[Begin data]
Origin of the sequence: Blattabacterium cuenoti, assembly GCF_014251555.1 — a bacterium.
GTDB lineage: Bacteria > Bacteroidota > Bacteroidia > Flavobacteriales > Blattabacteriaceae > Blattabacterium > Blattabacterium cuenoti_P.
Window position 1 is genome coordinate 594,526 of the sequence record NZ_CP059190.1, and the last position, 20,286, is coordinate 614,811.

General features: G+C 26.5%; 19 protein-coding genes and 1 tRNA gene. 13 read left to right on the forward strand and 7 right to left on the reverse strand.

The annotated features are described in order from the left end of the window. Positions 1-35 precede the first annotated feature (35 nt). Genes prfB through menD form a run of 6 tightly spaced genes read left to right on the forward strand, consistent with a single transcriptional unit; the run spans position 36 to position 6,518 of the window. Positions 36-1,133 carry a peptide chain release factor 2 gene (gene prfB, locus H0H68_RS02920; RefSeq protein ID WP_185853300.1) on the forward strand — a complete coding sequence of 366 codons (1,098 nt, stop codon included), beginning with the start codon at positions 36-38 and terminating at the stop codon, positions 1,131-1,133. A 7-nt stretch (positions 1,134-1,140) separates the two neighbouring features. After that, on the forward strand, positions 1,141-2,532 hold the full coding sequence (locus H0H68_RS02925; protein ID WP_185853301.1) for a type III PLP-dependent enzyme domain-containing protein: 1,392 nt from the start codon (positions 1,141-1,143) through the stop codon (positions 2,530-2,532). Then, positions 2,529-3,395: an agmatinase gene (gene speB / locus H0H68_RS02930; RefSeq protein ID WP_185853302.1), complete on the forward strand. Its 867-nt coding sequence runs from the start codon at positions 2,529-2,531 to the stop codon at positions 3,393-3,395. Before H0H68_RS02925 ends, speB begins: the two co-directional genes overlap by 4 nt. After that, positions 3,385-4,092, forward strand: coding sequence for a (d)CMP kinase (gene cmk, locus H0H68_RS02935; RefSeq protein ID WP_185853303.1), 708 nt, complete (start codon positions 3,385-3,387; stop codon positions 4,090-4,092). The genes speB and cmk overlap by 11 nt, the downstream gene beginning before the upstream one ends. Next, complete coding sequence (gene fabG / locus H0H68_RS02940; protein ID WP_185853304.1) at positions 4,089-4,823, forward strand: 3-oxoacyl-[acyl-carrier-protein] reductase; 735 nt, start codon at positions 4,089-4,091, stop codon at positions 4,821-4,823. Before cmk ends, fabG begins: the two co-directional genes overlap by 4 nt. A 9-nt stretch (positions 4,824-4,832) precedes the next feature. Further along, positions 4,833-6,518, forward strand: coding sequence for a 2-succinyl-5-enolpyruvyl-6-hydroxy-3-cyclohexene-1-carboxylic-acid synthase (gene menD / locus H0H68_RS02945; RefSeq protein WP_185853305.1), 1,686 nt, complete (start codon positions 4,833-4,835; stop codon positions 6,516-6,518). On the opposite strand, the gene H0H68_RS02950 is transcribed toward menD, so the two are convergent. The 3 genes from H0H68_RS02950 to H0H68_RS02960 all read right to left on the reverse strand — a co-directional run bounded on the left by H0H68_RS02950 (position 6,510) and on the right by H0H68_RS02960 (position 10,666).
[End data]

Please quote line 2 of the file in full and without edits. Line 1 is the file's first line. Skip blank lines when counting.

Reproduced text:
GTDB lineage: Bacteria > Bacteroidota > Bacteroidia > Flavobacteriales > Blattabacteriaceae > Blattabacterium > Blattabacterium cuenoti_P.